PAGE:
Merrin hunched over the machine, fingers striking the keys, the prongs rising and falling, spelling out a life and death terrain of secrets, her fingers driving deeper into the keyboard, the prongs hammering quicker and quicker. He saw that the typewriter had been her only source of protection, a place to hide from her grief and anxiety, but one letter out of place and she might slip into the void forever.

‘The puzzle for you, Mr Kant
, is working out what happened to her that afternoon.'

‘Perhaps instead of returning to Dublin Castle she thought it better to disappear. Before she could betray any more of her people.'

Isham shook his head. ‘I believe someone at Dublin Castle let slip we were watching her. I had my men positioned that day to arrest her
when she left the boarding house, but at the last moment, an accomplice turned up in a hansom cab and whisked her to safety. The general doesn't know this, but I've launched an internal investigation to uncover the suspected infiltrator.'

Kant now understood the dramatic events that had brought Merrin and him together. He remembered the sharp English voice shouting ‘halt',
followed by the retort of the gun that had spooked the horses into a breakneck gallop. He wondered should he tell Isham what had happened afterwards inside the hansom cab. It was a secret, but not one he wished to become a burden. Unfortunately, he had kept it to himself for too long, and in the circumstances, he knew the delay would arouse the prejudiced suspicions of Dublin Castle.

He avoided Isham's hard eyes. He turned and perused the notice board one more time, the blueprint of Merrin's betrayal.

‘The last letter from the boy was sent more than three weeks ago,'
he remarked. ‘Up to that point she'd been getting one every week.' It was the only evidence he could find of what might have prompted the crucial turn her career as a reluctant spy had taken.

‘Do you think the boy is still alive?' he asked.

The corporal gave a barely perceptible shrug. ‘Keeping hostages alive can be quite a bother for terrorists. Especially a child. They have to be moved all the time, fed and looked after, at least in the basic ways.'

He gave Kant a penetrating stare. ‘You are moved by her predicament?'

‘Of course I am.
'

‘As a reporter searching for a scoop, or as a human being?'

‘As a human being.'

‘Then I must warn you to be more professional,' he said
, his face blank and cold. ‘This woman might end up ruining the career of General Stapleton. Even now, the old fool still believes she could do no wrong. I've watched him playing around with pretty young secretaries
before. The devotion he shows them has earned him nothing but contempt from his fellow staff. Merrin was one of those girls who knew how to handle men's weaknesses. The last thing we need is a
Daily Mirror
reporter
also in her thrall.'

He walked out of the room and Kant followed. The reporter closed the door slowly, as if afraid of waking the typewriter, but its keys were waiting for someone else, and they slept on, safe and still in their metal casket.

Isham
had a military car waiting outside the house. He wished Kant good luck in his search, and asked him to visit his office the next time he was in Dublin Castle. Kant waited, watching the car lurch off down the street, before he doubled back and slipped into the boarding house doorway. He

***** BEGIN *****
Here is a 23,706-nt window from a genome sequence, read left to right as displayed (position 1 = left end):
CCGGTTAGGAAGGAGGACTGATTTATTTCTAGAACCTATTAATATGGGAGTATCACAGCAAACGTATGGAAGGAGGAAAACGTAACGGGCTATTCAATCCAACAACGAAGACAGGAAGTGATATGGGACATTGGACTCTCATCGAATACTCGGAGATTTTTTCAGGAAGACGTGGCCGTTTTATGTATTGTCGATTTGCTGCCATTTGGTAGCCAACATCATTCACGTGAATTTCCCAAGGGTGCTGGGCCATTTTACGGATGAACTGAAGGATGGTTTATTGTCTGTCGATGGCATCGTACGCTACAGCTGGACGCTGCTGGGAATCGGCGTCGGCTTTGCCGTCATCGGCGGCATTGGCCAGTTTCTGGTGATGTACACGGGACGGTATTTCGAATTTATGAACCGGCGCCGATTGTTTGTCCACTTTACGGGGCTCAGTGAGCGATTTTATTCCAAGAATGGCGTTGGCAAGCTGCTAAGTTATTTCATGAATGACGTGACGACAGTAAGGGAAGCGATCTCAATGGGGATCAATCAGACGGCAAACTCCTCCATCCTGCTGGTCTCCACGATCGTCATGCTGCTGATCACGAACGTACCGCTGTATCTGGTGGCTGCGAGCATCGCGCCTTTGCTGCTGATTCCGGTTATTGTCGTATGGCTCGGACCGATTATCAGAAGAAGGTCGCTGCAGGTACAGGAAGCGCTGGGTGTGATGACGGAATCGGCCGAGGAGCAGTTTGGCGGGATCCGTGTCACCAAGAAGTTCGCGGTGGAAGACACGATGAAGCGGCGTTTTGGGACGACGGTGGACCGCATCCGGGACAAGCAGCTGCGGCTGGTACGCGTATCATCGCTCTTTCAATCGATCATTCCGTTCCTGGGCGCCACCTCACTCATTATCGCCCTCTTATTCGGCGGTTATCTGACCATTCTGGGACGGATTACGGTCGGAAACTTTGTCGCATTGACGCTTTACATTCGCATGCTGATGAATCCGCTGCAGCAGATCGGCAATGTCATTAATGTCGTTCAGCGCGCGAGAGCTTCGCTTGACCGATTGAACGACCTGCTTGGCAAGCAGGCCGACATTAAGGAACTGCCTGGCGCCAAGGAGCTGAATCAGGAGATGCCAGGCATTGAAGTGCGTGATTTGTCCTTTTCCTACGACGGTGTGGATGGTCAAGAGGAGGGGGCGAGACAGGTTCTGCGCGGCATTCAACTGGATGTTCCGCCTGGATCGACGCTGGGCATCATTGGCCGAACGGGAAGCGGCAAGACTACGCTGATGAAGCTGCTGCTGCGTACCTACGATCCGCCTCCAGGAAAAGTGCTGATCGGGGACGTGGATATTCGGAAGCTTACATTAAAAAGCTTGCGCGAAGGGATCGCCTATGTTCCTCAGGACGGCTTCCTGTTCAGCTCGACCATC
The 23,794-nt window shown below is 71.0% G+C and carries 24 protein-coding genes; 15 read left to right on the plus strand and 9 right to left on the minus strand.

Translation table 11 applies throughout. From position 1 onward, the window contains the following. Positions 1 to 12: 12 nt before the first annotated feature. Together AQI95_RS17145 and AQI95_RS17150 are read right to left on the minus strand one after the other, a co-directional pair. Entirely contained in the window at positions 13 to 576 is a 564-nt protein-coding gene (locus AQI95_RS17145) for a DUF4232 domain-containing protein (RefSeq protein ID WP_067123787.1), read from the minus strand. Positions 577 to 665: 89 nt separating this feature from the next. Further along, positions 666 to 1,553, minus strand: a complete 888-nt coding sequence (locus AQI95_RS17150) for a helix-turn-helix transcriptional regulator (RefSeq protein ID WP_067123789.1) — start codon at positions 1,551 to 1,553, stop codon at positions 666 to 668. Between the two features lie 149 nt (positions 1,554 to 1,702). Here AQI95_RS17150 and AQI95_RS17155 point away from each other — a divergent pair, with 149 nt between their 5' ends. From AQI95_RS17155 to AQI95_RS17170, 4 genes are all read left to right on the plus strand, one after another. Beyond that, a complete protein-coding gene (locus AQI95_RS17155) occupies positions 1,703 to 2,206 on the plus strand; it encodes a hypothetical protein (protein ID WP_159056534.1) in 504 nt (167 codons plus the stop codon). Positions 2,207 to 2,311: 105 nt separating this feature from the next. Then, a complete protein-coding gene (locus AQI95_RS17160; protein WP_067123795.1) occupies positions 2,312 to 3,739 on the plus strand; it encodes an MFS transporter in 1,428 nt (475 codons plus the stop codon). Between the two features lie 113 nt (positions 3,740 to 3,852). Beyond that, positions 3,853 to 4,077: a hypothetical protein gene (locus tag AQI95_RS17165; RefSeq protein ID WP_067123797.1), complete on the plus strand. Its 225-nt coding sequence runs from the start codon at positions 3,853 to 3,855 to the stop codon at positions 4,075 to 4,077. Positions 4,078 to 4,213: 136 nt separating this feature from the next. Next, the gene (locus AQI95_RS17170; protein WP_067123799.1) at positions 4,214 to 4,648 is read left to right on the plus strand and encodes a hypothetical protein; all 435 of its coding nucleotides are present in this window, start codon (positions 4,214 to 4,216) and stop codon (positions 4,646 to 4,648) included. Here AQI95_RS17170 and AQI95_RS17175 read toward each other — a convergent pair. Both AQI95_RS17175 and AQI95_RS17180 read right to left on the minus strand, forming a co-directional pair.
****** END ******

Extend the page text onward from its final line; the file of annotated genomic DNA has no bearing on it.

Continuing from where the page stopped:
hung in the shadows. It began to snow lightly and the street cleared of traffic and pedestrians. He had the odd sensation of the snow constantly sniffing him out, finding him in gloomy corners and doorways. A few flakes planted themselves on his boots, marking their target, more swarmed over his coat, clinging to his hair. He looked up at the pattern of snowflakes rushing towards him, like the stricken face of a woman wanting to be saved, but melting away at the last minute.

The door tugged open behind him, letting in a flurry of flakes, and then slid shut again.
He grew aware of the silence inside the house. Earlier, the thought had occurred to him that there might have been someone else inside, monitoring their movements, listening to their conversation. The sudden draught increased his suspicions. Gently, he slipped through the door into the hallway, catching a whiff of fresh candle-wax. The rickety staircase was dark but he was convinced its shadows hid the presence of an eavesdropper
. After a few moments, a silhouette appeared at the head of the stairs. Kant waited, watched it extend itself into the shape of a thin man carrying a briefcase. For a moment, it remained motionless. Kant leaned forward and the wooden floor creaked. The shadow slipped back into the darkness above.

‘Who's there?' he shouted.

A small sound echoed from above, that might have been a door handle clicking or a revolver setting. Kant climbed the stairs slowly. He explored
the rooms on the landing above, each of them dusty and identically furnished. In the fourth room the curtains were drawn. Kant made out an extra shape in the darkness that shifted slightly when the floorboards took his weight.

‘I know you're there,' he said. ‘Identify yourself.'

‘
I beg your pardon.' A figure walked out of the darkness.

The stranger's politeness did not appease Kant, who felt a cold prickling sensation running down his spine.

‘I did not mean to alarm you.'

‘Then why are you creeping around like an intruder?'

A pale rumpled-looking man emerged fully from the shadows, carrying a thin briefcase. All the sinews of his body seemed to be holding onto the case as though it contained his entire life, which could not have amounted to very much. At first, Kant thought he was some sort of beggar. Empty boarding houses
attracted all sorts of tramps and runaways, petty thieves and chronic drunkards, and this seemed to be the season for bumping into social misfits.

‘I've been waiting for a visitor
like you,' said the man in a whisper. ‘Tell me, what happened to Lily? Why did she stop making her lunchtime appointments?'

‘What do you know about her?'

‘Practically nothing, I'm afraid.' He sucked his teeth in disappointment.
‘You see, she was Mick Collins' girl. None of my business at all, but I had an attachment to the papers she'd been typing downstairs. I wanted them for my little collection. I've been working hard to fill this briefcase.' He squeezed his case, nursing it, the slender contents the sum total of his labours, and it, in turn, looked as though it were
drawing all the life from him.

BOOK: Blind Arrows
11.68Mb size Format: txt, pdf, ePub